Supervised learning, as the name indicates, has the presence of a supervisor as a teacher. Basically supervised learning is when we teach or train the machine using data that is well labeled. This means some data is already tagged with the correct answer.
Examples of supervised machine learning include:
- Classification, identifying input data as part of a learned group.
- Regression, predicting outcomes from continuously changing data.
Unsupervised learning is the training of a machine using information that is neither classified nor labeled and allowing the algorithm to act on that information without guidance. Here the task of the machine is to group unsorted information according to similarities, patterns, and differences without any prior training of data.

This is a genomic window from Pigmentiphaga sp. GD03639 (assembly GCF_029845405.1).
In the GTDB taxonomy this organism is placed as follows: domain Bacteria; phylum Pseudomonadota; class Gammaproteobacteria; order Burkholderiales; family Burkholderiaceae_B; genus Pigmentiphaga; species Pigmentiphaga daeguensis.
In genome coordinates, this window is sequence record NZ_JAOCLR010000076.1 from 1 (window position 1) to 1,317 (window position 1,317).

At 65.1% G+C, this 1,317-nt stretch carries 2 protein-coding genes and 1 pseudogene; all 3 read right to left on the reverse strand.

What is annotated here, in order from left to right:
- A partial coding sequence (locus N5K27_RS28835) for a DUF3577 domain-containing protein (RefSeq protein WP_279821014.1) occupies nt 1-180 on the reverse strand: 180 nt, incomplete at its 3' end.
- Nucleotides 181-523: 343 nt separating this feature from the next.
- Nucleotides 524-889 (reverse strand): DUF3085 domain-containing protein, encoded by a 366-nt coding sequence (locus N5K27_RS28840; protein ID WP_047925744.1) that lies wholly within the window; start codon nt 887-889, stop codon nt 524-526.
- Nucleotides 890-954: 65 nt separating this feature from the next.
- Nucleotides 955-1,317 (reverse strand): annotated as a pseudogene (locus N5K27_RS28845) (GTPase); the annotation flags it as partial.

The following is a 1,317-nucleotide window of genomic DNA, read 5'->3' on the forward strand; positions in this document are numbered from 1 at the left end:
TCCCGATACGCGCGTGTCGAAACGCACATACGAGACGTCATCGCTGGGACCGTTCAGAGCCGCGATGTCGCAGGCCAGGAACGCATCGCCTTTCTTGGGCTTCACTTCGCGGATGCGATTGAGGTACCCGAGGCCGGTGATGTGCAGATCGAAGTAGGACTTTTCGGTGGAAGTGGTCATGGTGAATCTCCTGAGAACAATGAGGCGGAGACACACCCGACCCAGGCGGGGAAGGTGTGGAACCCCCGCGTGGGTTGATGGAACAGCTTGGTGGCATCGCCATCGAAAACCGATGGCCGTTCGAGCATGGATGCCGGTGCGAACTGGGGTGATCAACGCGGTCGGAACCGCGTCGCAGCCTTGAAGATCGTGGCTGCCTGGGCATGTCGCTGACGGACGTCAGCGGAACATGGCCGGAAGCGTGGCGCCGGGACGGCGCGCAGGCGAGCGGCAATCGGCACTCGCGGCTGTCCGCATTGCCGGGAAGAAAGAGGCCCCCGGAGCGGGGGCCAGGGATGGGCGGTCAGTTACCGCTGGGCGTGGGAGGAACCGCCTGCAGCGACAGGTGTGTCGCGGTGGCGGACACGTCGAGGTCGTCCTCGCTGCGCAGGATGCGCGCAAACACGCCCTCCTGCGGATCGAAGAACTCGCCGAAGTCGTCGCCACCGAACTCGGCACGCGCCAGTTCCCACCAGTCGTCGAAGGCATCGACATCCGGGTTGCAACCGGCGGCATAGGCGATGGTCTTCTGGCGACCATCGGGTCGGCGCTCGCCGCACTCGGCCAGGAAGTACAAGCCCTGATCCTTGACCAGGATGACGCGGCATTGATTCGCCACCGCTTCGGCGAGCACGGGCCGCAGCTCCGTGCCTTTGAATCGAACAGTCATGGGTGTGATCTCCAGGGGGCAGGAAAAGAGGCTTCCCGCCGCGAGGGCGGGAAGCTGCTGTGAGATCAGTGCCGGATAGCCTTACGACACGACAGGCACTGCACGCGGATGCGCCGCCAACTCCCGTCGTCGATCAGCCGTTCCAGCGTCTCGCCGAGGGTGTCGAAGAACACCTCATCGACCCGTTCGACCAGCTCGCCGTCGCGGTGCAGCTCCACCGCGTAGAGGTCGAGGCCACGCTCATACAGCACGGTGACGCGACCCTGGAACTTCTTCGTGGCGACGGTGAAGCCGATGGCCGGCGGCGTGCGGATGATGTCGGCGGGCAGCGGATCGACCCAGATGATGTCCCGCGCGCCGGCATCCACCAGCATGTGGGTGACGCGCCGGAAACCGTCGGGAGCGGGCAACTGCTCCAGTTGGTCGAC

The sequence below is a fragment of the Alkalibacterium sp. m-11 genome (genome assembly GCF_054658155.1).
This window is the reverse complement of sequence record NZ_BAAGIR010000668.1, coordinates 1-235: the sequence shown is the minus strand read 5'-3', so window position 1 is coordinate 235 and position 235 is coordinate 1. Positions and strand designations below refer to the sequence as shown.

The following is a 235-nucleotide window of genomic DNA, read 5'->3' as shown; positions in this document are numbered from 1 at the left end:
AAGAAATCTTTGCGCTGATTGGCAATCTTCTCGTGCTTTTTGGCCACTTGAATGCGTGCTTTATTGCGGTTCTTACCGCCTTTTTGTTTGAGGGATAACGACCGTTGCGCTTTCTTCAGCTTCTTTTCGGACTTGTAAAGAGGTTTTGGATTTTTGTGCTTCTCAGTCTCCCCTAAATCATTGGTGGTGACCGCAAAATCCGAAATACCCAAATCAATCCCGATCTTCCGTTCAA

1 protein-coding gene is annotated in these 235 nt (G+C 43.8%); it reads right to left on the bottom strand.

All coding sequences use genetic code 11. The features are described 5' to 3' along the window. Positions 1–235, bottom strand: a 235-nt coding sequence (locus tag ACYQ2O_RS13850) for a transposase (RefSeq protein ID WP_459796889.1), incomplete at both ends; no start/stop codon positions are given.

Examples of unsupervised machine learning include:
- Clustering, grouping together data points with similar data.
- Association, understanding how certain data features connect with other features.
The main differences of supervised vs unsupervised learning include:
- The need for labeled data in supervised machine learning.
- The problem the model is deployed to solve. Supervised machine learning is generally used to classify data or make predictions, whereas unsupervised learning is generally used to understand relationships within datasets.
- Supervised machine learning is much more resource-intensive because of the need for labeled data.
- In unsupervised machine learning, it can be more difficult to reach adequate levels of explainability because of less human oversight.